Aml Classification

Although acute leukemia has long been recognized as a hematologic malignancy, it has been only in the last 50 years that AML has been looked at as a distinct entity. Indeed, classification of the acute leukemias was primarily based on age and cell morphology, with the adult form being predominately granulocytic with some variants based primarily on the cell type, such as promyelocytic, monocytic (Schilling), myelomono-cytic (Naegli), or erythroleukemia of DiGuglielmo. However, there was considerable difficulty at times distinguishing between lymphoid and myeloid acute leukemias other than by age at onset. The development of reliable histochemical staining by Hayhoe and colleagues in the 1960s improved our diagnostic accuracy, but did not produce a clear system of classification.

In 1976, some order was introduced into the classification of the morphologically heterogeneous acute leukemias with the establishment of the French-American-British (FAB) system.83 The FAB classification was based on morphology, cellularity, blast percentage, and cytochemistry, and was modified over the next several years with the recognition of AML of megakaryocytic lineage (AML-M7) and of minimally differentiated leukemia (AML-M0).84 85 A limitation of the FAB classification has been the clinical diversity of AML, as well as the emerging genetic diversity of the disease and the lack of correlation to improvement in treatment outcomes. In addition, over the past several decades there has been an increasing recognition of a group of hematologic disorders variously designated as preleukemia or myelodysplasia, which preceded the diagnosis of AML in many, but clearly not all cases. It is important to know and remember the FAB system both for historical purposes and because many important clinical trials still being followed and reported are based on that system.

Beginning in 1995, a project was begun by the World Health Organization (WHO) involving an international group of pathologists, assisted by a clinical advisory committee of expert hematologists, to establish a classification of hematologic malignancies. AMLs are recognized as one of the three main categories of myeloid neoplasms, along with MDSs and myeloproliferative disorders. This classification draws on the combination of morphology, immunopheno-type, genetic features, and clinical syndromes. In particular, this system also more formally incorporates the relationship of AML to the MDSs.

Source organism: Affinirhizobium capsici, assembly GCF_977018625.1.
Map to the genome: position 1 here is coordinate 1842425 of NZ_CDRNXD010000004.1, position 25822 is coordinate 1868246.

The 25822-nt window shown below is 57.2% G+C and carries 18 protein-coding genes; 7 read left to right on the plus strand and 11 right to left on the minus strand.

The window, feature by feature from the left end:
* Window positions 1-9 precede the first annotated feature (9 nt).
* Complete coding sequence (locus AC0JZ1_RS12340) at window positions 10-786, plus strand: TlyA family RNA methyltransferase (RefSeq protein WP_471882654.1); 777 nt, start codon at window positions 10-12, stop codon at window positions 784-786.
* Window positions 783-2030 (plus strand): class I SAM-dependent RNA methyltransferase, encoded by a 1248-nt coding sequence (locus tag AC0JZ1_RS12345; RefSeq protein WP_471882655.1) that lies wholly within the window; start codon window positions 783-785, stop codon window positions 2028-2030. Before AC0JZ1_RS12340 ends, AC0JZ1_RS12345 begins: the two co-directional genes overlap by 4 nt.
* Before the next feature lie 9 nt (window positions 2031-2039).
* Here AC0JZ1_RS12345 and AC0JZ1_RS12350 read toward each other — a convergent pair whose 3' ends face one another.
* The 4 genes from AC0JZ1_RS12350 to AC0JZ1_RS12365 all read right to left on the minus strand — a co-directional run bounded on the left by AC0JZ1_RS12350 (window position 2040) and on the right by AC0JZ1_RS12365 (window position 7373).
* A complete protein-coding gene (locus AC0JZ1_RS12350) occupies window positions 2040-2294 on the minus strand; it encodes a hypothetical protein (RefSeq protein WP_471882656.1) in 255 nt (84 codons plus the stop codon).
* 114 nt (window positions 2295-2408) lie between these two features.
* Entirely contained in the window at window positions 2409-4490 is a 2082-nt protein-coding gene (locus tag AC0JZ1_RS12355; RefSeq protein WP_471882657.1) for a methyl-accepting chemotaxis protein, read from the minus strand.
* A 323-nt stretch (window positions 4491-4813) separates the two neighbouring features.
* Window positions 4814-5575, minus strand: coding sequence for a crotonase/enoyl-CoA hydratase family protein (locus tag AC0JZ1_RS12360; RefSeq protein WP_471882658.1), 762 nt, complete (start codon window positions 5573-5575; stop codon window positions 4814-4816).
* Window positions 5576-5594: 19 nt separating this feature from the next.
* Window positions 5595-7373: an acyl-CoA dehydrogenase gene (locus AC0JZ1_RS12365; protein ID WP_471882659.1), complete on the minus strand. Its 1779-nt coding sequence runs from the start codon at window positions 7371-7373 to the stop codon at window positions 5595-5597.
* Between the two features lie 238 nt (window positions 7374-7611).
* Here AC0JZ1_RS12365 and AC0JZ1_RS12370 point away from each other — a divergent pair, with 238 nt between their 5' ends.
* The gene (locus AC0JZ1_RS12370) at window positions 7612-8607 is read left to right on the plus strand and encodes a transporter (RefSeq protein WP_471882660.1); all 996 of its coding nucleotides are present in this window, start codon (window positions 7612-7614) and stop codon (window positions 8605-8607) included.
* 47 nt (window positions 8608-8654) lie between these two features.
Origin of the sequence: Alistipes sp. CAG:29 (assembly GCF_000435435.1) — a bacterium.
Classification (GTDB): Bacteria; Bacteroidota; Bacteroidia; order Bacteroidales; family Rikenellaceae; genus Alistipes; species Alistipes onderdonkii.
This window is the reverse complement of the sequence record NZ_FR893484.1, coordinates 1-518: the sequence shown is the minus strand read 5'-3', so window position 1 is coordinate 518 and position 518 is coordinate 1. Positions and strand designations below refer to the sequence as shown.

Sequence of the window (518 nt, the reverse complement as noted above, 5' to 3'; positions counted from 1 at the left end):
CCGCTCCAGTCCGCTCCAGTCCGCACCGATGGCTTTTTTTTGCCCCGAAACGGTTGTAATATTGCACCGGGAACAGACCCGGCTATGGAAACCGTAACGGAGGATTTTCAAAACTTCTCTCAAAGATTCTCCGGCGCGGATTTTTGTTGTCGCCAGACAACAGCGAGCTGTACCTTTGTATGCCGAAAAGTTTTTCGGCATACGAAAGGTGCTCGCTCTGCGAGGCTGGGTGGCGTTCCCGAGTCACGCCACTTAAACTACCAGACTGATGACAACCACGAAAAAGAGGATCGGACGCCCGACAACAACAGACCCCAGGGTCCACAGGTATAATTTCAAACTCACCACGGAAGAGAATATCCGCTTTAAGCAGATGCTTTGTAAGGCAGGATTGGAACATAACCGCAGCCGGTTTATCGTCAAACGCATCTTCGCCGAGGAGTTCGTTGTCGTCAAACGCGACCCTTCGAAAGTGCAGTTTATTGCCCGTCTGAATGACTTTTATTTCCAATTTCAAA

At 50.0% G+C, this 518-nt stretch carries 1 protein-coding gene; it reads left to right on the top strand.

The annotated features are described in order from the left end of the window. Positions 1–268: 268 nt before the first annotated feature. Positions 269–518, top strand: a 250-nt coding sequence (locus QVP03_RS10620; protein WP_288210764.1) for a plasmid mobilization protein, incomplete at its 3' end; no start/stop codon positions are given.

The major goal of the WHO classification was to develop a clinically relevant system that could incorporate the genetic and clinical features of AML with the morphology and newer biological information about the disease. An attempt was made to discriminate between distinct disease entities as opposed to prognostic factors, especially with the increasing information on genetic abnormalities in AML. This has led to recognition of four main groups within the category of AML: (1) AML with recurrent cytogenetic translocations, (2) AML with multilineage dysplasia, (3) AML and MDSs, therapy-related, and (4) AML not otherwise categorized. Within each group are several subcate-gories, as outlined in Table 1.4.

In addition to placing patients with AML into unique clinical and biological subgroups, the other major departure with the FAB system was the lowering of the threshold for the number of blasts in the blood or bone marrow to 20% rather than 30%. This is based on the data showing similar outcomes and biological features in the patients with 20-29% blasts, who were previously classified as having MDS compared to those patients with traditional AML.